An imposing 6-metre-high, more than 250-metre-long purple wall crosses MAXXI
's Gallery 3, cutting through the sinuous spaces of the museum designed by Zaha Hadid, imprisoning the viewer and leaving the eye dazed: its The Purple Line, the long line conceived by Thomas Hirschhorn, one of the world's most famous and important artists, to present Pixel-Collage, a monumental series of 121 works produced between 2015 and 2017.
118 of these collages from 21 prestigious international private collections, institutions and galleries are on display at MAXXI, thereby marking the first time that almost all collages are featured together in an exhibition.
Thomas Hirschhorn. The Purple Line, curated by Hou Hanru and Luigia Lonardelli, is open from 20 October 2021 to 6 March 2022.
«Ive always loved making collages. I love bringing together what shouldnt be brought together».
In these works, which are among the most interrogating on the scene, images of mutilated bodies in war zones and snapshots of massacres and conflicts collected on the web are juxtaposed with fashion advertising pictures from trendy magazines using the collage technique.
However, the latter are pixelated, while the photos of destroyed bodies are visible, unfiltered, often in large formats.
This reverses what usually happens in everyday life, in the media, on the web and in social networks: advertising pictures designed to capture attention are hidden from view, while what is normally obscured and concealed as disturbing is revealed by the artist in all its raw truth.
The Pixel becomes a tool that connects and creates links between things, as well as between beauty and cruelty, and shortens the distance between two apparently opposing realities that are nevertheless contemporary in our age, which is riddled with contradictions, «chaotic, complex, cruel, incommensurable, beautiful».
«I want to express the complexity and contradiction of the world into a single collage. I want to express the world that I am living in, not the whole world as the entire world but as a fragmented world. My collages are a commitment to the universality of the world. I am against particularism, against information, against communication, against facts and against opinion».
Hypersensitivity and censorship:
In the words of Hirschhorn, «Putting or removing each pixel - or even cutting it into smaller pixel parts - is a decision. Its a political decision».
At first glance, the violence of the subjects represented in the Pixel-Collage series appears to be the central and predominant theme of this work, which instead focuses on censorship, the production and control of images and, above all, a concept expressed several times by the artist, namely the spread of hypersensitivity in the contemporary world.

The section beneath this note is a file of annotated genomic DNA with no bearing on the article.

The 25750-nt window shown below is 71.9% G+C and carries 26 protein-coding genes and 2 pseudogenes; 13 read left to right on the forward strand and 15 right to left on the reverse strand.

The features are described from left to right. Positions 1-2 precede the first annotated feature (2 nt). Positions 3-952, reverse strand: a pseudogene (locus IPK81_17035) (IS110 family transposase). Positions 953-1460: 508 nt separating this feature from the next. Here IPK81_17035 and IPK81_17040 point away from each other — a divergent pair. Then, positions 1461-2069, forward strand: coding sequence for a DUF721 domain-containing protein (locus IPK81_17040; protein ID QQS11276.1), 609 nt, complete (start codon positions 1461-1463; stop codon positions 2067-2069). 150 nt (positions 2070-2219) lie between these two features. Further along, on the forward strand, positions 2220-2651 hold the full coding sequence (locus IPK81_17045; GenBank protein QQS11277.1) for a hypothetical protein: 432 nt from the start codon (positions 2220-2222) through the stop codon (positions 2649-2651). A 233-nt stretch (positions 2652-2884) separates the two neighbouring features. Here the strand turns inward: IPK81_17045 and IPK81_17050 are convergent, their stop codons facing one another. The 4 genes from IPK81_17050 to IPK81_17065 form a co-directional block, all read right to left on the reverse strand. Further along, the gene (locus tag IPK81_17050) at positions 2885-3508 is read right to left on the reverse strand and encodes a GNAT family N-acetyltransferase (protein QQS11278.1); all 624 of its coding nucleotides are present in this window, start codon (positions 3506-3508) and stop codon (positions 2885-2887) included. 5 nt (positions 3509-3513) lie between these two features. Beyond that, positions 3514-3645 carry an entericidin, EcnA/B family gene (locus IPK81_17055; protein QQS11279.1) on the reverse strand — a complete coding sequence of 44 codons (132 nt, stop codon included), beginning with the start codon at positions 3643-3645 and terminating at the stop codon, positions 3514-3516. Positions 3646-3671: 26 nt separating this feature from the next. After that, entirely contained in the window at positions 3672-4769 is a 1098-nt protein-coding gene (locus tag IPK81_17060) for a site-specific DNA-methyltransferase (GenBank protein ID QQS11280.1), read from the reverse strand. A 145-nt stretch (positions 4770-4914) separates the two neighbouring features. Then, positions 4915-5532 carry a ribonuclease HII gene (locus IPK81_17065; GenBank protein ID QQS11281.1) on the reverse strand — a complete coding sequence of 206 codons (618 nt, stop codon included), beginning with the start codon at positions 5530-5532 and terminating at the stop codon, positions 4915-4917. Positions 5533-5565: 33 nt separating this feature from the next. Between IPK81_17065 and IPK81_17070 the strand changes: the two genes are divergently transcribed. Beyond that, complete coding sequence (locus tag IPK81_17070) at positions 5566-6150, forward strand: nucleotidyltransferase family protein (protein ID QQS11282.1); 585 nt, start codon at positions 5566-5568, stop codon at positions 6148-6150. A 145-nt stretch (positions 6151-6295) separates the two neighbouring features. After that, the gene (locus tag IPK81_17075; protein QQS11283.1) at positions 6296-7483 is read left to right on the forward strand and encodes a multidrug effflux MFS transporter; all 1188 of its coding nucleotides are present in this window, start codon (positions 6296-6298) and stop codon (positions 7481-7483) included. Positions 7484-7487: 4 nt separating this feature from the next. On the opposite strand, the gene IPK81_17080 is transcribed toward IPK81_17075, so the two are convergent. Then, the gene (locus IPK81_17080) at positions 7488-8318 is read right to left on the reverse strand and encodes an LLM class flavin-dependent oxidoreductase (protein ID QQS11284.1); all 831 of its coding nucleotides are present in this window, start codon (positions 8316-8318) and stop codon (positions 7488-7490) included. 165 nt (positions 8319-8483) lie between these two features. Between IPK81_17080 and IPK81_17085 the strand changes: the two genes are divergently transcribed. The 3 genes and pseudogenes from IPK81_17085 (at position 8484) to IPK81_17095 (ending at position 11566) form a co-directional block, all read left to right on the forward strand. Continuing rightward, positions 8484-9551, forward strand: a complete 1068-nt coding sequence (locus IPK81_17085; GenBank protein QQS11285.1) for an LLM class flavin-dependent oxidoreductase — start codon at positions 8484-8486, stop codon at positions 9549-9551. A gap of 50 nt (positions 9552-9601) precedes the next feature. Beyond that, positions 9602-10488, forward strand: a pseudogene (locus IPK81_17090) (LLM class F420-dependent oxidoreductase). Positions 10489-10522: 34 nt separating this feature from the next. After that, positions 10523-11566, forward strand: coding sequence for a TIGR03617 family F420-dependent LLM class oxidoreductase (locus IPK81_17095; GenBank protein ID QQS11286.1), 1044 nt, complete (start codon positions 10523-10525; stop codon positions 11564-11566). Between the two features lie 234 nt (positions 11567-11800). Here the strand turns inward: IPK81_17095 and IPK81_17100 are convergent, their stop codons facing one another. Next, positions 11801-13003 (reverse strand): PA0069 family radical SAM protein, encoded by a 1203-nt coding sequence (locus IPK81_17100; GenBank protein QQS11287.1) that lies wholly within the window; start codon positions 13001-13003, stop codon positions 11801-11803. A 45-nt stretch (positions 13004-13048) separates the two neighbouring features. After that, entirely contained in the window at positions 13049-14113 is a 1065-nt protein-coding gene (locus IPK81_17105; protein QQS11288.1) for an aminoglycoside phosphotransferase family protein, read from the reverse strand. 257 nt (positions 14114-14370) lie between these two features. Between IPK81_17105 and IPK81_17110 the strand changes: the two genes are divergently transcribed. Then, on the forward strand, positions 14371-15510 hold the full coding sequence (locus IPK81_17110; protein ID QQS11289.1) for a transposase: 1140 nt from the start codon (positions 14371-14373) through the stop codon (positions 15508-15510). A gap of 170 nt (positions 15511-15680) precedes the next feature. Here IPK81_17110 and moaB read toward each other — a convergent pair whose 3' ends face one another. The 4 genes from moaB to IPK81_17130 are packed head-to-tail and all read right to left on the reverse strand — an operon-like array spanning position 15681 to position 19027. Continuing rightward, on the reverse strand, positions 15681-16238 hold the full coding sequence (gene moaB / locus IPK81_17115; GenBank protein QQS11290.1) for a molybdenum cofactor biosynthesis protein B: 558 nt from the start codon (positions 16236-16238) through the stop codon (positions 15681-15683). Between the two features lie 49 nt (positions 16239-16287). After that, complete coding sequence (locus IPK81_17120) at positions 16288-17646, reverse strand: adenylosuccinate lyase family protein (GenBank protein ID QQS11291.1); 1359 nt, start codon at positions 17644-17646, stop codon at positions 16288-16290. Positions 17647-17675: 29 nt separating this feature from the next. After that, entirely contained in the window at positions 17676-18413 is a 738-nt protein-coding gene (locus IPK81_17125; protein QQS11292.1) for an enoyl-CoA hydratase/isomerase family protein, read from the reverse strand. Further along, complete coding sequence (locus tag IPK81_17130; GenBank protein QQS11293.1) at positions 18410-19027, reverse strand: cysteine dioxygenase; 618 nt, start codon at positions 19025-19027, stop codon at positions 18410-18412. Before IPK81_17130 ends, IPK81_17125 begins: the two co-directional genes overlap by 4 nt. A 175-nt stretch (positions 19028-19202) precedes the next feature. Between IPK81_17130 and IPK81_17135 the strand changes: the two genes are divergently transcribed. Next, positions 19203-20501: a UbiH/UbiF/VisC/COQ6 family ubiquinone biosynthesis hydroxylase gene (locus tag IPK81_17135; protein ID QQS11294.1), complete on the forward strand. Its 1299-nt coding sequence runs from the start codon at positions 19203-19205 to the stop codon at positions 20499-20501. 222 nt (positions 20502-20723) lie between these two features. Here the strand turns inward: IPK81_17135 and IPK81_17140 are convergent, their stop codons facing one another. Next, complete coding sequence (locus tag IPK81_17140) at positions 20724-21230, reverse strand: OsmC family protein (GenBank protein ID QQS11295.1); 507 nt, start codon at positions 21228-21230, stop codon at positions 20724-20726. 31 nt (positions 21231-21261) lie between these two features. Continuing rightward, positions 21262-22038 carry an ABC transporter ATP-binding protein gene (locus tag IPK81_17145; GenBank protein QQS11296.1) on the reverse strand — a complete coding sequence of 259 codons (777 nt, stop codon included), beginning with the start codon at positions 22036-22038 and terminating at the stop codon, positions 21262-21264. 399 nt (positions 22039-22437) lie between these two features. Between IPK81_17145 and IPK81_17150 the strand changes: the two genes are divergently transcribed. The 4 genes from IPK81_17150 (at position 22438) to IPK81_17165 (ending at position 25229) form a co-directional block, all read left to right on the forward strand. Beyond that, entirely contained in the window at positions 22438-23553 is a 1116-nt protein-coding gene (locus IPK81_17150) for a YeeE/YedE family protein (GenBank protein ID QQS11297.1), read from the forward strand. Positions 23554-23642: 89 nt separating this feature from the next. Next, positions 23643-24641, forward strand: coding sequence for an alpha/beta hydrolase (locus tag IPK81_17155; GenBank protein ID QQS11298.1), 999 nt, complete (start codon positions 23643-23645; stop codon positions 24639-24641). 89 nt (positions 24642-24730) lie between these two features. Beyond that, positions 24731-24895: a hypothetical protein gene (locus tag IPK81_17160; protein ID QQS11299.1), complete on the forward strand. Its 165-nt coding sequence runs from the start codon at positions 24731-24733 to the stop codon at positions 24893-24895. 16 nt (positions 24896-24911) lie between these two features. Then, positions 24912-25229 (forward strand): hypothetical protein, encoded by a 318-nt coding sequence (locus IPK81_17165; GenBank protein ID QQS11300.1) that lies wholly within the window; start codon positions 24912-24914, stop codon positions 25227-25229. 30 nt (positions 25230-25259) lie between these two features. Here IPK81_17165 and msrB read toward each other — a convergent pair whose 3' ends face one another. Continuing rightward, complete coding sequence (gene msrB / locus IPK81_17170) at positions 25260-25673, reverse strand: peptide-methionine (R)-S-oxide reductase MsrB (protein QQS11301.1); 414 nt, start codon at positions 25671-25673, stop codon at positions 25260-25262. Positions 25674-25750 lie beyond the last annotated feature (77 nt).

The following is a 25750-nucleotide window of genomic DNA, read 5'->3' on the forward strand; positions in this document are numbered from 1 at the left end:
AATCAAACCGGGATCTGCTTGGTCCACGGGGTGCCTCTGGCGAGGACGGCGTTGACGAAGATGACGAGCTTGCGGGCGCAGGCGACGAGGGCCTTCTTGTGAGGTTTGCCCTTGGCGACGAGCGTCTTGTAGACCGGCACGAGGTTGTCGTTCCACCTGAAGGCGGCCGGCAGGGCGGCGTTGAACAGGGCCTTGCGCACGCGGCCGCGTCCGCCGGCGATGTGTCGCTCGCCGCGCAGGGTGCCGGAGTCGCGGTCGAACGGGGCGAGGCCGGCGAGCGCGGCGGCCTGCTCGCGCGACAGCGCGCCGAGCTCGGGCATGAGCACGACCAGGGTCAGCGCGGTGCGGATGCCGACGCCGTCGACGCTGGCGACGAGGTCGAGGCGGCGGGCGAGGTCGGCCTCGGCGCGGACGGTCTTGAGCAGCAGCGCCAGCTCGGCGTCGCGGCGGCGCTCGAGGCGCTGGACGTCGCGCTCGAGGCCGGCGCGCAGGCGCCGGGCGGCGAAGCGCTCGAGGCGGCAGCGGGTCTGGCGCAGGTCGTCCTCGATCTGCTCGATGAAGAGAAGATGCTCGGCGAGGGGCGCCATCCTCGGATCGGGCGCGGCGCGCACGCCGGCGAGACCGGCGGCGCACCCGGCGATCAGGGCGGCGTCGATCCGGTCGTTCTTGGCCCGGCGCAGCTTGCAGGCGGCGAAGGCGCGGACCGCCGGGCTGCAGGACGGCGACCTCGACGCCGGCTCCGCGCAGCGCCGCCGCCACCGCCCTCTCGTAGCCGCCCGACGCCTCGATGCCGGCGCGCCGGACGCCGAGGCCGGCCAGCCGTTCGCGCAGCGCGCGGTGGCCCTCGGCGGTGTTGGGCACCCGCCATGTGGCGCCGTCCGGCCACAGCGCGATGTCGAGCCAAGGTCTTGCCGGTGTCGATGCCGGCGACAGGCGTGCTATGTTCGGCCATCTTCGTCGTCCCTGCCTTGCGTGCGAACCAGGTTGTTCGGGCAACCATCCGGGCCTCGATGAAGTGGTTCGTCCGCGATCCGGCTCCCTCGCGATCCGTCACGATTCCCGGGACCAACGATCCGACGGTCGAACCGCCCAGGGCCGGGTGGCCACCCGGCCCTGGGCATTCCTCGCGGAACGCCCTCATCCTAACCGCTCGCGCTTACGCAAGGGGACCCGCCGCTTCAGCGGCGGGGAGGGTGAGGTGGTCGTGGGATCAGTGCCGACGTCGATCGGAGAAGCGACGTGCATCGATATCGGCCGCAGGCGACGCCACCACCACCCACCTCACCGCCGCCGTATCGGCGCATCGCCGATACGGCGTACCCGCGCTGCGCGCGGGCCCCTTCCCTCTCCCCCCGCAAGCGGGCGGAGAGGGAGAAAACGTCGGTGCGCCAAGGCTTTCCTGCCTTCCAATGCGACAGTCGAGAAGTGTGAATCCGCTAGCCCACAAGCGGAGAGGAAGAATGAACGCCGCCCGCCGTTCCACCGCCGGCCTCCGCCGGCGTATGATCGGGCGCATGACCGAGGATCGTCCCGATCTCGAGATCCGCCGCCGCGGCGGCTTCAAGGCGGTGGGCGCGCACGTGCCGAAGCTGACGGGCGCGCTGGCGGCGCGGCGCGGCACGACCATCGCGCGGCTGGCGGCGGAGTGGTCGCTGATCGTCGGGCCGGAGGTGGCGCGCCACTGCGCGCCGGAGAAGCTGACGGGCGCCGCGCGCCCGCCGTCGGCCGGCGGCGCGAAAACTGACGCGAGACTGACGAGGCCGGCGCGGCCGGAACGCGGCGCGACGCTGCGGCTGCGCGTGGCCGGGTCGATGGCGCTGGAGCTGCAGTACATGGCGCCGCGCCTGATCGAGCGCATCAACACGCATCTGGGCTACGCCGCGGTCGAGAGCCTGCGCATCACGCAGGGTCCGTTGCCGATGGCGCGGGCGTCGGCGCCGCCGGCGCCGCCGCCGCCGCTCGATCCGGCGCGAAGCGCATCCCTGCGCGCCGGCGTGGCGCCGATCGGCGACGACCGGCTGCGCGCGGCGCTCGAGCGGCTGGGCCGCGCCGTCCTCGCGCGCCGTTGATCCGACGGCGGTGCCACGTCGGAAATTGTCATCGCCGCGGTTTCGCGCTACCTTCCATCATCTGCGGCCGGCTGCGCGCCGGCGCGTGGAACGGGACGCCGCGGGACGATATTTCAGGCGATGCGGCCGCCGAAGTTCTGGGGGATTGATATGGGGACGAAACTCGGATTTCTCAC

Hirschhorn distinguishes between the sensitivity of an observer who remains vigilant and aware of their surroundings without denying them, and hypersensitivity, which is instead self-protection, numbness, exclusion of the other and often leads to censorship.
While the use of pixels is designed to protect the viewer, the artist rejects any kind of protective intervention; while what has no form is blurred and invisible and does not enable us to feel empathy, Hirschhorn seeks the truth and visibility.
«Today, in the newspapers, magazines and TV news, we very seldom see images of destroyed bodies because they are very rarely shown. These pictures are non visible and invisible: the presumption is that they will hurt the viewers sensitivity or only satisfy voyeurism, and the pretext is to protect us from this threat. But the invisibility is not innocent. The invisibility is the strategy of supporting, or at least not discouraging, the war effort. Its about making war acceptable and its effects commensurable. [
] To look at images of destroyed human bodies is a way to engage against war and against its justification and propaganda».
The Purple Line:
The line on the wall on which the works are exhibited at MAXXI, which was specially designed by the artist, forces those navigating the space to face their limits, pushes the envelope of what sight and perception can bear, and keeps attention high.
The constant changes of direction make it impossible to predict where the apparently endless path will end; the images reach the viewer's eyes without warning, and the ability to filter them is nullified, as is the possibility of being protected.
The expression The Purple Line refers to colour theory: indeed, it refers to a precise point between the red and violet spectrums that corresponds to the maximum saturation of these two colours, where the intensity of the light appears in a single wavelength. This results in what is known as «pure color», which is both vibrant and disturbing to look at, attractive and repelling, and extreme with regard to its impact on perception.
While the natural reaction in the face of death, blood and fear is to look away, purple forces us not to be distracted, to face what frightens us, to return our eyes to the collages, to observe reality and understand its contradictions.
«Today, more than ever, I need to see everything with my own eyes in our one world, and no one can tell me what my eyes should see or not».